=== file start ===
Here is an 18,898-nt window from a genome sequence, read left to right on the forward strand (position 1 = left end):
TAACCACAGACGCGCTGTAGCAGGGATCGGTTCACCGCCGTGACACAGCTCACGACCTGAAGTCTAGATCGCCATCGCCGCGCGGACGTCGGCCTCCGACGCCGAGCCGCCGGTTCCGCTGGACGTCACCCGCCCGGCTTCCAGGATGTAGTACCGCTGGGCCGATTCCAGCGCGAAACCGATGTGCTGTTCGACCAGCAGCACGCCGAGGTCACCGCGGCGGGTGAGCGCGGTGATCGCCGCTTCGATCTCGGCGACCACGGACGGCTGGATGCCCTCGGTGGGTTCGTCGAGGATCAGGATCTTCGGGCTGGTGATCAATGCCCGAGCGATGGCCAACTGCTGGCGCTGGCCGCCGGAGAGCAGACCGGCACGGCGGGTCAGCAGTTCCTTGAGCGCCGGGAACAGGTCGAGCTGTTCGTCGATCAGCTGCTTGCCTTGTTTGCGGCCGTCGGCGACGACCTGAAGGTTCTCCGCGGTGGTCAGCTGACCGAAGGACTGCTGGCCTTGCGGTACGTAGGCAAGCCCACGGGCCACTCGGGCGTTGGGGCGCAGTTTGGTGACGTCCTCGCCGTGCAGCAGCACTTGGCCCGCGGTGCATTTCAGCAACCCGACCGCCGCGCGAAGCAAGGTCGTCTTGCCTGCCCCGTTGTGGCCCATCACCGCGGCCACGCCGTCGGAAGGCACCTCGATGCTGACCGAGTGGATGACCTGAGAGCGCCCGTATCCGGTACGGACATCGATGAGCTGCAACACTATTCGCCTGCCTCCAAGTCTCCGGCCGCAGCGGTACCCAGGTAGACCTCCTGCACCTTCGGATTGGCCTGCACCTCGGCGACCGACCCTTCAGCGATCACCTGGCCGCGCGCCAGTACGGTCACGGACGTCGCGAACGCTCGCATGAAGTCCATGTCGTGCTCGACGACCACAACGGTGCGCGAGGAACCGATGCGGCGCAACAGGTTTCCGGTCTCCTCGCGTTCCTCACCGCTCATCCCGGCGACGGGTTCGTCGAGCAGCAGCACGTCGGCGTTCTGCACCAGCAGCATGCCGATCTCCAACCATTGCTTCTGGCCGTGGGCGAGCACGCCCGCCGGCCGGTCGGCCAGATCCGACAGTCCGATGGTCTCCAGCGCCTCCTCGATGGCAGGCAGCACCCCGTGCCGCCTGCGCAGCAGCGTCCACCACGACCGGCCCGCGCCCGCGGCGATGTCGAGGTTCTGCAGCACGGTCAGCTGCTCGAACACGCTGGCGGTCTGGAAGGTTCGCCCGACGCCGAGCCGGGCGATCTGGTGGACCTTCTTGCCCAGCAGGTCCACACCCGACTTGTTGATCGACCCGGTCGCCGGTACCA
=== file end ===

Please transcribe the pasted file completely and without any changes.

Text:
Here is an 18,898-nt window from a genome sequence, read left to right on the forward strand (position 1 = left end):
TAACCACAGACGCGCTGTAGCAGGGATCGGTTCACCGCCGTGACACAGCTCACGACCTGAAGTCTAGATCGCCATCGCCGCGCGGACGTCGGCCTCCGACGCCGAGCCGCCGGTTCCGCTGGACGTCACCCGCCCGGCTTCCAGGATGTAGTACCGCTGGGCCGATTCCAGCGCGAAACCGATGTGCTGTTCGACCAGCAGCACGCCGAGGTCACCGCGGCGGGTGAGCGCGGTGATCGCCGCTTCGATCTCGGCGACCACGGACGGCTGGATGCCCTCGGTGGGTTCGTCGAGGATCAGGATCTTCGGGCTGGTGATCAATGCCCGAGCGATGGCCAACTGCTGGCGCTGGCCGCCGGAGAGCAGACCGGCACGGCGGGTCAGCAGTTCCTTGAGCGCCGGGAACAGGTCGAGCTGTTCGTCGATCAGCTGCTTGCCTTGTTTGCGGCCGTCGGCGACGACCTGAAGGTTCTCCGCGGTGGTCAGCTGACCGAAGGACTGCTGGCCTTGCGGTACGTAGGCAAGCCCACGGGCCACTCGGGCGTTGGGGCGCAGTTTGGTGACGTCCTCGCCGTGCAGCAGCACTTGGCCCGCGGTGCATTTCAGCAACCCGACCGCCGCGCGAAGCAAGGTCGTCTTGCCTGCCCCGTTGTGGCCCATCACCGCGGCCACGCCGTCGGAAGGCACCTCGATGCTGACCGAGTGGATGACCTGAGAGCGCCCGTATCCGGTACGGACATCGATGAGCTGCAACACTATTCGCCTGCCTCCAAGTCTCCGGCCGCAGCGGTACCCAGGTAGACCTCCTGCACCTTCGGATTGGCCTGCACCTCGGCGACCGACCCTTCAGCGATCACCTGGCCGCGCGCCAGTACGGTCACGGACGTCGCGAACGCTCGCATGAAGTCCATGTCGTGCTCGACGACCACAACGGTGCGCGAGGAACCGATGCGGCGCAACAGGTTTCCGGTCTCCTCGCGTTCCTCACCGCTCATCCCGGCGACGGGTTCGTCGAGCAGCAGCACGTCGGCGTTCTGCACCAGCAGCATGCCGATCTCCAACCATTGCTTCTGGCCGTGGGCGAGCACGCCCGCCGGCCGGTCGGCCAGATCCGACAGTCCGATGGTCTCCAGCGCCTCCTCGATGGCAGGCAGCACCCCGTGCCGCCTGCGCAGCAGCGTCCACCACGACCGGCCCGCGCCCGCGGCGATGTCGAGGTTCTGCAGCACGGTCAGCTGCTCGAACACGCTGGCGGTCTGGAAGGTTCGCCCGACGCCGAGCCGGGCGATCTGGTGGACCTTCTTGCCCAGCAGGTCCACACCCGACTTGTTGATCGACCCGGTCGCCGGTACCA